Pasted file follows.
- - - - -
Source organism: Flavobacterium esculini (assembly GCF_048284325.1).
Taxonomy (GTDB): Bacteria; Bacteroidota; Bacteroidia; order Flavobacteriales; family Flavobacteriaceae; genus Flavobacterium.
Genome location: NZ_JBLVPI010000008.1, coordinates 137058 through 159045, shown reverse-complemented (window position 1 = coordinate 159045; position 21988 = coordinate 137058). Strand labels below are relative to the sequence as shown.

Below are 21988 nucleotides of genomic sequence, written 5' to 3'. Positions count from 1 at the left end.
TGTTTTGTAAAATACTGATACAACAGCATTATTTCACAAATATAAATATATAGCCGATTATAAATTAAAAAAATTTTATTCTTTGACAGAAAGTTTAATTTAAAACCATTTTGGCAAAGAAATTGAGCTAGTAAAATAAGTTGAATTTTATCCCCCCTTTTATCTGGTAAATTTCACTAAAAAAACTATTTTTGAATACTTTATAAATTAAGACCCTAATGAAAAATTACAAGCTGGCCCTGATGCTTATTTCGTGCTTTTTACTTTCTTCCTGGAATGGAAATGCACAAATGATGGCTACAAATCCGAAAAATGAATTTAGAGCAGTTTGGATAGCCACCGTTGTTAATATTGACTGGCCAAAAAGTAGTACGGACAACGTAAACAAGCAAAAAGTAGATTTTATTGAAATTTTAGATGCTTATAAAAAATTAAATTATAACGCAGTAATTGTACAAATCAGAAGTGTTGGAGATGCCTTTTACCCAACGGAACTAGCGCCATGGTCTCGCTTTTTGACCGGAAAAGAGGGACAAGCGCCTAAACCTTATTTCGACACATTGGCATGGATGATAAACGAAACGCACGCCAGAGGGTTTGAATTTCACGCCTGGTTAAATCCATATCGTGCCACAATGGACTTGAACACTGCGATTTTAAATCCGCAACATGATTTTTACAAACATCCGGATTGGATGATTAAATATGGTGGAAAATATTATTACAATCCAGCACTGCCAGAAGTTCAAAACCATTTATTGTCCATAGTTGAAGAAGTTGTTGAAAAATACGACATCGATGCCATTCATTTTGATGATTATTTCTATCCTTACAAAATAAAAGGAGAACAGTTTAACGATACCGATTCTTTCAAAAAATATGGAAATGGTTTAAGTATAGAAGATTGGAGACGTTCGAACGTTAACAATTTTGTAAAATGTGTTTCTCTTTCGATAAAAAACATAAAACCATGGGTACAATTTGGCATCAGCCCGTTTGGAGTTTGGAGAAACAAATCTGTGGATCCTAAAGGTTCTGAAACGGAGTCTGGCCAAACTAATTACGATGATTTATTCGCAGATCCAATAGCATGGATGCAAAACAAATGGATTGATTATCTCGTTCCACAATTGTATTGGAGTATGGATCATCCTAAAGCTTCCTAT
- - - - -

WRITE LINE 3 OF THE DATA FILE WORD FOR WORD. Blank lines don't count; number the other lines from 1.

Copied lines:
Genome location: NZ_JBLVPI010000008.1, coordinates 137058 through 159045, shown reverse-complemented (window position 1 = coordinate 159045; position 21988 = coordinate 137058). Strand labels below are relative to the sequence as shown.